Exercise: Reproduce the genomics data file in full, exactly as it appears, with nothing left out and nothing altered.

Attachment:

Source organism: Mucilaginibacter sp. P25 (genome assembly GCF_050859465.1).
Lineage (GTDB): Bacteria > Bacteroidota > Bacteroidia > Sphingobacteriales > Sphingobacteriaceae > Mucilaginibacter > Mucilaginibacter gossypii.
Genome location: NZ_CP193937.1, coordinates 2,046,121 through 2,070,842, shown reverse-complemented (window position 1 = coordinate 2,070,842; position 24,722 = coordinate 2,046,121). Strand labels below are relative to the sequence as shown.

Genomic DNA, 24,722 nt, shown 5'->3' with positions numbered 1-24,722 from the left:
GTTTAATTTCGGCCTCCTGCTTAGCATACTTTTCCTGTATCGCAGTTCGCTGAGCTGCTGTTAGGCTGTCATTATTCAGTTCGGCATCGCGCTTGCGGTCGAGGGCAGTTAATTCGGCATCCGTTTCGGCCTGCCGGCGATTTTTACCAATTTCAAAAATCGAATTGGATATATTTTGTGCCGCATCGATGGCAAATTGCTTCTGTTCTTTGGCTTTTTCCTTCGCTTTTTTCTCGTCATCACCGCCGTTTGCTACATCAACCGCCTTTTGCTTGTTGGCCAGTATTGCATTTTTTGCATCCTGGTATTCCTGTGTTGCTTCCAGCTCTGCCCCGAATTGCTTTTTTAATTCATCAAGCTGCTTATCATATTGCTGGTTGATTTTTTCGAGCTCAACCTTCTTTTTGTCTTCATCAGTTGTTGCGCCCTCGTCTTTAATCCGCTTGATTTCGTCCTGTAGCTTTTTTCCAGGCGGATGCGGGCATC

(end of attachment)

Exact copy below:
Source organism: Mucilaginibacter sp. P25 (genome assembly GCF_050859465.1).
Lineage (GTDB): Bacteria > Bacteroidota > Bacteroidia > Sphingobacteriales > Sphingobacteriaceae > Mucilaginibacter > Mucilaginibacter gossypii.
Genome location: NZ_CP193937.1, coordinates 2,046,121 through 2,070,842, shown reverse-complemented (window position 1 = coordinate 2,070,842; position 24,722 = coordinate 2,046,121). Strand labels below are relative to the sequence as shown.

Genomic DNA, 24,722 nt, shown 5'->3' with positions numbered 1-24,722 from the left:
GTTTAATTTCGGCCTCCTGCTTAGCATACTTTTCCTGTATCGCAGTTCGCTGAGCTGCTGTTAGGCTGTCATTATTCAGTTCGGCATCGCGCTTGCGGTCGAGGGCAGTTAATTCGGCATCCGTTTCGGCCTGCCGGCGATTTTTACCAATTTCAAAAATCGAATTGGATATATTTTGTGCCGCATCGATGGCAAATTGCTTCTGTTCTTTGGCTTTTTCCTTCGCTTTTTTCTCGTCATCACCGCCGTTTGCTACATCAACCGCCTTTTGCTTGTTGGCCAGTATTGCATTTTTTGCATCCTGGTATTCCTGTGTTGCTTCCAGCTCTGCCCCGAATTGCTTTTTTAATTCATCAAGCTGCTTATCATATTGCTGGTTGATTTTTTCGAGCTCAACCTTCTTTTTGTCTTCATCAGTTGTTGCGCCCTCGTCTTTAATCCGCTTGATTTCGTCCTGTAGCTTTTTTCCAGGCGGATGCGGGCATC